Saturday, April 26, 2008

Prison ministry group thanks TYC staff

Thanks to the reader who sent me a link to the website of the Juvenile Justice Ministries of Texas, which is "a Christ-centered association whose mission is to strengthen individuals, organizations, and churches who work with juvenile offenders and their families."

The group has a newsletter (see here for past issues), the most recent issue of which includes a plea to its members for mentors to volunteer at the Texas Youth Commission, as well as this thank-you card from the group to TYC staff collectively:


That's awfully considerate. TYC staff don't get thanked much, though they get blamed a lot.

Digging around, there are quite a few resources on their website, and I was pleased to run across this article (pdf) discussing the unique challenges of juvenile prison ministries compared to working in adult systems. I also found interesting this article linked from JJMNT about ministering to "fringe kids," which quotes a youth pastor declaring, “If I started reaching out to the fringe kids and bringing them into my church I’d lose my job!” That's a sad commentary, but probably accurate in many churches.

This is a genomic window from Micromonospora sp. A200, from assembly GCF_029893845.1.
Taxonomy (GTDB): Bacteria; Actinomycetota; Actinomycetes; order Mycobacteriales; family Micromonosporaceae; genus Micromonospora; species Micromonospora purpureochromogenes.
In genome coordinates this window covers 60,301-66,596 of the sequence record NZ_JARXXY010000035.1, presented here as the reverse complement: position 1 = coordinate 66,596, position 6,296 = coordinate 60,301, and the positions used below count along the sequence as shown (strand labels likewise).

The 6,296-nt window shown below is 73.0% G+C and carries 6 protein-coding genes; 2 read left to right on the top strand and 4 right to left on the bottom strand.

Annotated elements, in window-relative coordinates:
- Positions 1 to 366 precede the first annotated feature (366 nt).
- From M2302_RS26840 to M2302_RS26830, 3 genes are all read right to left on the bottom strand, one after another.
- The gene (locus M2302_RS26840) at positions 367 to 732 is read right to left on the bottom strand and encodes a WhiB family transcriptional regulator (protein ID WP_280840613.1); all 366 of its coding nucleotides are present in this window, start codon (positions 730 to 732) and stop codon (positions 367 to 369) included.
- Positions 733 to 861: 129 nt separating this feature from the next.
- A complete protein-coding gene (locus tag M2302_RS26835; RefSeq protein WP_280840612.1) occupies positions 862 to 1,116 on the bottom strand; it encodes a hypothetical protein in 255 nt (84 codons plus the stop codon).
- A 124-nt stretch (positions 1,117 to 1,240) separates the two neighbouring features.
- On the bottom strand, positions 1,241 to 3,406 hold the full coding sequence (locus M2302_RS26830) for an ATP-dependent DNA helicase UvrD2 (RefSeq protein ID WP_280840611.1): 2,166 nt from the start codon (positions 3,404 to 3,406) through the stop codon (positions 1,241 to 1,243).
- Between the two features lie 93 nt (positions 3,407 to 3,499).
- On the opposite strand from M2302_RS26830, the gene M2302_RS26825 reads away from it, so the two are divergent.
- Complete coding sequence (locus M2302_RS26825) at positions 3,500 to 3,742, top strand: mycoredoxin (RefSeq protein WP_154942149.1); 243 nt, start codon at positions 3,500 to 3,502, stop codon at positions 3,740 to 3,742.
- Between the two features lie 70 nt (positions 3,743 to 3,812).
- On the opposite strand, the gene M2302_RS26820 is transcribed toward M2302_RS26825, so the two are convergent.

Prison ministry advocates like the Restorative Justice Ministries Network of Texas have provided a unique and valuable voice in discussions over the future of the adult prison system, and I'm glad to see a web presence for who minister in youth prisons.

31 comments:

Anonymous said...

Exactly. I started working with homeless teenagers as a social worker and because I was male and had to work odd hours to reach the teens in their environment, I was immediately labeled a predator who sought only to take advantage of vulnerable kids.

How funny. The Christians are afraid of working with the kids, but they punish anyone who tries to help.

Anonymous said...